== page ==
AG and Assemblymember Join Family and Supporters of Angelo Quinto on One-Year Anniversary of Death

Quinto’s sister breaks down during press conference in August – Photo provided by John Burris Law Office

By David M. Greenwald
Executive Editor

Antioch, CA – It was a year ago December 23 that the life was taken from Angelo Quinto following a mental health call from his family.

The incident, covered numerous times now by the Vanguard, involved a 911 call at 11 pm, when Quinto, a 30-year-old unmarried Filipino male with a recent history of mental impairment, “was grabbed from his mother’s arms and thrown to the floor in his home by Antioch police officers.”

He was then handcuffed by an officer who placed his knee on his back while, at the same time, another officer bent both of Angelo’s legs up and backward toward his back for an extended period of time, resulting in his death.

Officially the cause of death has been ruled an accident and excited delirium by the county coroner, although the family’s medical evaluator determined it asphyxiation and the family and their attorneys have been extremely critical of the pathologist’s controversial diagnosis—which the AMA says is used to justice excessive force by police.

“In the year since my brother’s death, my family has worked as hard as we can each day to pursue necessary change in his name,” said Bella Collins, the sister of Quinto.” I feel fortunate to say that we’ve achieved and been a part of some important accomplishments in this time, but it’s only the beginning of a lifelong striving toward justice for Kuya Angelo. I hope that this December 23rd, as we honor my brother’s memory, we can remind ourselves of our strength as we work together to ensure what happened to Kuya Angelo does not continue to happen to others.”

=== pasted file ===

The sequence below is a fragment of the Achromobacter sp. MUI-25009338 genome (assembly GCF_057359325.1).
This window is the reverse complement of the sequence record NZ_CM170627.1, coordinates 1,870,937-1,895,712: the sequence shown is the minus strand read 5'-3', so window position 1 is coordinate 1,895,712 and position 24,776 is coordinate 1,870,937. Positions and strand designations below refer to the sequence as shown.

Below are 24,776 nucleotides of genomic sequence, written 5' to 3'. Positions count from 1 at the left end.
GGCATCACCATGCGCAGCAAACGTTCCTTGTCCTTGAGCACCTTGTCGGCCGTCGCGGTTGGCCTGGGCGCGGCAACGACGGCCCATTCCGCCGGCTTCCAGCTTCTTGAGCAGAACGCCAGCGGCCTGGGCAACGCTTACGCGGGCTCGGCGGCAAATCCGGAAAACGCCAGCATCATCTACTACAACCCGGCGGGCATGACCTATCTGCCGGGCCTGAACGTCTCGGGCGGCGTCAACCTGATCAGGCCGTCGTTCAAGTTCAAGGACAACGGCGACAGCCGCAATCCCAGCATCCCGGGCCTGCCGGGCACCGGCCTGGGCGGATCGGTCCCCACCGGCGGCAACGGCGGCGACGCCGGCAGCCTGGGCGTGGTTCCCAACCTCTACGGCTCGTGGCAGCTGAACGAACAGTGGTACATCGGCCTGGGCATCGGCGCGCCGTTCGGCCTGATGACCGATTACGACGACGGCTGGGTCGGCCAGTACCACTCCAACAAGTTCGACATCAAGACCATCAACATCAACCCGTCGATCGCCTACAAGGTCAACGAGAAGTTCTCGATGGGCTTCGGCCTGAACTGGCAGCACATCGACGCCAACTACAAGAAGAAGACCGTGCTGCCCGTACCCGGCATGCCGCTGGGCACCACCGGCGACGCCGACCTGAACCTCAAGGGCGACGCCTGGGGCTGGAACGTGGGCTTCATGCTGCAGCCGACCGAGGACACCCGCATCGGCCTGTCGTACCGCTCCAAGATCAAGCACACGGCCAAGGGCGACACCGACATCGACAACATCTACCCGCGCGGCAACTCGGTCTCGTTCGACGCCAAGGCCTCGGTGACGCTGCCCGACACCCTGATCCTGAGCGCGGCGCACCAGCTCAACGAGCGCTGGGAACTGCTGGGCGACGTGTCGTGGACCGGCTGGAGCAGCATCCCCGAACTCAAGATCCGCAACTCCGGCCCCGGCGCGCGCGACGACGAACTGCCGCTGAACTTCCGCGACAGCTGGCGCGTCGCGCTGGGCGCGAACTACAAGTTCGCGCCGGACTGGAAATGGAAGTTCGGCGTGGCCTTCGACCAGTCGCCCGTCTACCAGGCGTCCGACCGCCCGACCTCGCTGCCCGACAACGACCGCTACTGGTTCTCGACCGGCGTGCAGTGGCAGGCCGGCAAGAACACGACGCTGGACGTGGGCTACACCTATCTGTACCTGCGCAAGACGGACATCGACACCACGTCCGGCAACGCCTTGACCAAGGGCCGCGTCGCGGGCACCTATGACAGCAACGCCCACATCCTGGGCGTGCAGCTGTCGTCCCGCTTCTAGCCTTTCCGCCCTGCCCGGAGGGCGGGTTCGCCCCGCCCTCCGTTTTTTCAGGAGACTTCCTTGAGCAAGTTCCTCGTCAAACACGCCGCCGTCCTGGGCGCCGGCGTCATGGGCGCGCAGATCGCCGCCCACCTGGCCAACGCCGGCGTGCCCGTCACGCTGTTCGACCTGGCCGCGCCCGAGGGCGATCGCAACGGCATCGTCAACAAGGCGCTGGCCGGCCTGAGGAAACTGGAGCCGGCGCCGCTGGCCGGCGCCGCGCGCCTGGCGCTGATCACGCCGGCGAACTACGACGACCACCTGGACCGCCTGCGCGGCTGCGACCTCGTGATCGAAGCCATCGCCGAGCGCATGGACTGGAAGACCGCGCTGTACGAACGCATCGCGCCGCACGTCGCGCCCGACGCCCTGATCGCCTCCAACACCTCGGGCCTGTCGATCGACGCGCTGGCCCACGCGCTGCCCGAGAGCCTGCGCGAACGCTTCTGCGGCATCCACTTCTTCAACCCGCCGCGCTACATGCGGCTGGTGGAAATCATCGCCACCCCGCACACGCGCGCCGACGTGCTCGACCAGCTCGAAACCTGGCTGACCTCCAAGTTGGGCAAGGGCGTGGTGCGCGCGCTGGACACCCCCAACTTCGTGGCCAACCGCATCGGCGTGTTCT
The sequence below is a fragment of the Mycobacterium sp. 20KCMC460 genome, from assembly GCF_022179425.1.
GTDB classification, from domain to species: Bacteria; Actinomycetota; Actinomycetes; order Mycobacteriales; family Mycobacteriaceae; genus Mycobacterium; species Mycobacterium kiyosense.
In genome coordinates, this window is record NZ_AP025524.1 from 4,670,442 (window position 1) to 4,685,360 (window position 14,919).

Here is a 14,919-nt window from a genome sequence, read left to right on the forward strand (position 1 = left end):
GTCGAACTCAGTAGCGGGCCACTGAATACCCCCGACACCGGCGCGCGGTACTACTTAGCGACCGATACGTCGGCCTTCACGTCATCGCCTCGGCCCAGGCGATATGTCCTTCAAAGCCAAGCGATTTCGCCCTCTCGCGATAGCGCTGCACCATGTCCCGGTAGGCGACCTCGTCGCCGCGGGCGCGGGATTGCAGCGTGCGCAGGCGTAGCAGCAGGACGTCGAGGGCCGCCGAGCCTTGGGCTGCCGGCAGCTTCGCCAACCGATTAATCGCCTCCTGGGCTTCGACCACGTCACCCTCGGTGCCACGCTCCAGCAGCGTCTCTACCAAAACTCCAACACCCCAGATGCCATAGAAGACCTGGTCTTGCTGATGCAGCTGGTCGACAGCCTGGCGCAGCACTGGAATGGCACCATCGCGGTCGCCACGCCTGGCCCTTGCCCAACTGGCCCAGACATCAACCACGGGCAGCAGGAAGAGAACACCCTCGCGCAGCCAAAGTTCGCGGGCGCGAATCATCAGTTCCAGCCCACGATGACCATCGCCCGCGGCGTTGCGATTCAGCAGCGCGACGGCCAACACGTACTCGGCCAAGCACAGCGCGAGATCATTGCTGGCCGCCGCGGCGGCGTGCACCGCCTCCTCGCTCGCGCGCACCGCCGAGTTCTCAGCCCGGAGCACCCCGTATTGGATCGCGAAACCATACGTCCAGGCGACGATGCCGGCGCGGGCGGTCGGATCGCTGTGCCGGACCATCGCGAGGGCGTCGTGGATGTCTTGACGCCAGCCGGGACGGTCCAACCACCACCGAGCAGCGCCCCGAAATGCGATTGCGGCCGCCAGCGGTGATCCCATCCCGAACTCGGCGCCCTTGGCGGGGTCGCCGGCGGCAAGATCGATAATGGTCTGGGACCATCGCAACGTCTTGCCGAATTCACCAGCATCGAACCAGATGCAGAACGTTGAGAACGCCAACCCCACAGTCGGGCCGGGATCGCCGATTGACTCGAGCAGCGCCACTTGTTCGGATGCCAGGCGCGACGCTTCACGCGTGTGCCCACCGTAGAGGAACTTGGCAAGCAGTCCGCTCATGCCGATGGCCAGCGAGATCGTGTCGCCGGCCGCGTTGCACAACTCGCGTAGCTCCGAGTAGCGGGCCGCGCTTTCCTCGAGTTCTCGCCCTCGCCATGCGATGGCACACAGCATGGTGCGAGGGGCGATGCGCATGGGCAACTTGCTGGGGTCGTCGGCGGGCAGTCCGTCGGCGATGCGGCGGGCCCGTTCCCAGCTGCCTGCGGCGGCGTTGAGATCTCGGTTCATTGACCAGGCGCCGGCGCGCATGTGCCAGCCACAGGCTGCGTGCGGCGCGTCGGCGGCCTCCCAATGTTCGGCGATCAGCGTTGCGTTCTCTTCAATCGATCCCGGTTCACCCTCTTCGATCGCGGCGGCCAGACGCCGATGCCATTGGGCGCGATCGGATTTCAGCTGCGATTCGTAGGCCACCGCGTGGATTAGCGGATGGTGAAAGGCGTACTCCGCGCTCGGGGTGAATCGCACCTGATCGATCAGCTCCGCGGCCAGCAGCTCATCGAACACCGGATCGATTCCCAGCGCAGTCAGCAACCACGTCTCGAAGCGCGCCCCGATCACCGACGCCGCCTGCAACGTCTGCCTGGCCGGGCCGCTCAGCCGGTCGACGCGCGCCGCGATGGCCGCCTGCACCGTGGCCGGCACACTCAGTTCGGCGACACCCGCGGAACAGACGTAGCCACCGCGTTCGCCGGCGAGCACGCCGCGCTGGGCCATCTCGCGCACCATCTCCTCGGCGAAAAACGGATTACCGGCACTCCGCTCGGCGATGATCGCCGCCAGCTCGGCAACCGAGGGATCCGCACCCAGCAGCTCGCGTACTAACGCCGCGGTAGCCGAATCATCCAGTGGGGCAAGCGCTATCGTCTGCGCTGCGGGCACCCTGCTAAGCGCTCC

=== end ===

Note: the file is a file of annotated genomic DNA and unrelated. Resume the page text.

Rob Bonta, now the Attorney General, worked with Assemblymember Mike Bipson in support of the passage of AB 490, which now prohibits law enforcement from using restraints that lead to positional asphyxia.

Bonta came to express his love and support for the family and community “as we do our best to turn such tragedy into change and more justice going forward.  Durable change that is worthy of the beautiful life of Angelo Quinto.”

He added, “I know the journey has been long and it’s been challenging and painful.  You have already made a difference in the lives of people you will never know.”

Assemblymember Mike Gipson said that when he heard about this tragedy, he and Rob Bonta “stood up to create a piece of legislation to make sure that no other family has to go through what this family had to endure.”

He reiterated, “We wanted to make sure that no family had to endure and experience what this family had to endure and experience ever again in this state.”

The legislation will ensure that law enforcement can no longer use any instrument to cut off someone’s ability to breathe, including the carotid control hold.

Antioch Mayor Lamar Thorpe said that he did not know where he was on this day a year ago, but he said on December 31, he was on the phone with former chief of police, Tammy Brooks, and earlier that day he had received a couple of Facebook messages asking if someone had died in police custody.

“My honest answer was, I don’t think that’s the case.  I’m sure that if that happened, I would know,” he said.  “There’s no way somebody would die in police custody and I would not know about it.”

He asked the chief and his response was, “Well, technically yes.”  “But he explained it away, in all honesty, my take away from all that was… okay, not a big deal.

“It was a huge deal,” he said.  “As a matter of fact, it was a moment that literally changed the course of history for the city of Antioch.  Who Antioch used to be is no longer the case.”